Mars Exploration Bioethics 101
Star Trek fans are familiar with ethical dilemmas in deep space. But for groups planning a Mars expedition, these are not hypothetical.
All Star Trek fans will be familiar with ethical dilemmas in deep space. However, they might not be aware that bioethicists have opened serious discussions as projects for the exploration of Mars advance. An American group called Inspiration Mars plans to launch a married couple to fly around Mars in 2018 and return to Earth. A Dutch group called Mars One is seeking two men and two women to establish a settlement on Mars in 2024. It will be a one-way trip.
In Slate, Patrick Lin and Keith Abney of the Ethics + Emerging Sciences Group discuss some of the ethical challenges which such expeditions will probably encounter – “a sort of Astronaut Bioethics 101”.
Lifeboat ethics. What happens if an accident reduces the amount of air or other resources for a four-man flight to two or three? Should the astronauts draw straws to decide which one should die? Should they kill the astronaut who adds the least value to the mission?
“… many things can go wrong on Mars. Given the dangers and severely limited resources, including medical, what should astronauts do if they need to choose between the lives of their fellow astronauts, a so-called lifeboat decision? This is a question best answered in advanced and not during the panic of the moment, when our judgment may be compromised.”
Pregnancies in space. A space child could be seriously handicapped because of space radiation and micro-gravity during the flight and on Mars. So how should the Mars mission deal with sexual tensions? Inspiration Mars handles this by recruiting a married couple. Mars One is more relaxed about its criteria, but notably silent about the psychological consequences of forcing men and women to live together in confined quarters. Should abortions be allowed in space? Should astronauts be sterilized before leaving?
“… it would seem patently unethical to even conduct these sorts of experiments today in space or anywhere else, at least with human subjects. Again, the physical and psychological dangers of procreating and living outside of Earth can seem inhumane, especially for involuntary subjects (the children). Yet many plans for space exploration already take it as a foregone conclusion that humans will reproduce in space.”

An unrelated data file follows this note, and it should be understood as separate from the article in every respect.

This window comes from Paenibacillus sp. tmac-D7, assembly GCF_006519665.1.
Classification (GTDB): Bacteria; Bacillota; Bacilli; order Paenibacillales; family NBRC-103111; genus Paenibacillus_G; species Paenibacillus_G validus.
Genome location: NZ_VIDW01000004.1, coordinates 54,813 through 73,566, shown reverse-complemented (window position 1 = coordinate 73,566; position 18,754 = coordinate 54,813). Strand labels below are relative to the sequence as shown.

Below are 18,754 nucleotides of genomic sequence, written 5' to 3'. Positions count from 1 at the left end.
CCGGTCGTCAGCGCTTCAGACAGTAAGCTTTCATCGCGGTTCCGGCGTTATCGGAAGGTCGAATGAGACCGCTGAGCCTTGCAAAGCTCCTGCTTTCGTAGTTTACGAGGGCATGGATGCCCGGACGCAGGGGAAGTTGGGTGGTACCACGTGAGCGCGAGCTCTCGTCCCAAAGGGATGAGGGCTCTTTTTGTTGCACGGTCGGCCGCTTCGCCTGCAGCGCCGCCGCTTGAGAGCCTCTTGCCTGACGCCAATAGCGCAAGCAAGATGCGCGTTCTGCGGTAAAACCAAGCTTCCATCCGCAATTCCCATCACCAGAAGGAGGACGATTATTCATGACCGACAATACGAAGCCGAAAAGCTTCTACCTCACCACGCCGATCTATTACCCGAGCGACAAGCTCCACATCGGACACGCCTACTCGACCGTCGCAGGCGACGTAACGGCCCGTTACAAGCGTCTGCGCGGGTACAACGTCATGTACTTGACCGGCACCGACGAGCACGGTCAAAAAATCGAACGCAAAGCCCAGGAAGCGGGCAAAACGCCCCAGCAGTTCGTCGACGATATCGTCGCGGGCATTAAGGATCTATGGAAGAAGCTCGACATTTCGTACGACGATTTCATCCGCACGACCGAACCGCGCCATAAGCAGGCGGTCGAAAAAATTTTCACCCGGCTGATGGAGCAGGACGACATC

Psychology and privacy. The astronauts would effectively become a long-running reality-TV show. Their every action would be monitored. Mars One recently announced that it had teamed up with the Dutch reality-TV production company Endemol to cover the training program for 705 applicants.
The risks of private enterprise. What if the company backing the trip runs out of money and cannot afford to resupply the station or bring the astronauts back home? As Karl D. Stephan, an engineering ethicist, comments on MercatorNet:
“What if Mars One barely manages to get their first folks on Mars and then runs out of money? Even the most debauched reality-TV shows up to now have not proposed to show us live scenes of slow starvation, but that’s what we’d be dealing with. What would the dying colonists be thinking?”
Notwithstanding these problems – all of them quite obvious after a moment’s reflection – 200,000 people applied for Mars One.
Footnote: Neil Armstrong and Buzz Aldrin walked on the Moon and lived. But if the 1969 NASA mission had failed, President Richard Nixon had a speech prepared. It concluded: “For every human being who looks up at the moon in the nights to come will know that there is some corner of another world that is forever mankind.” What is Plan B for the Mars One spin doctors?
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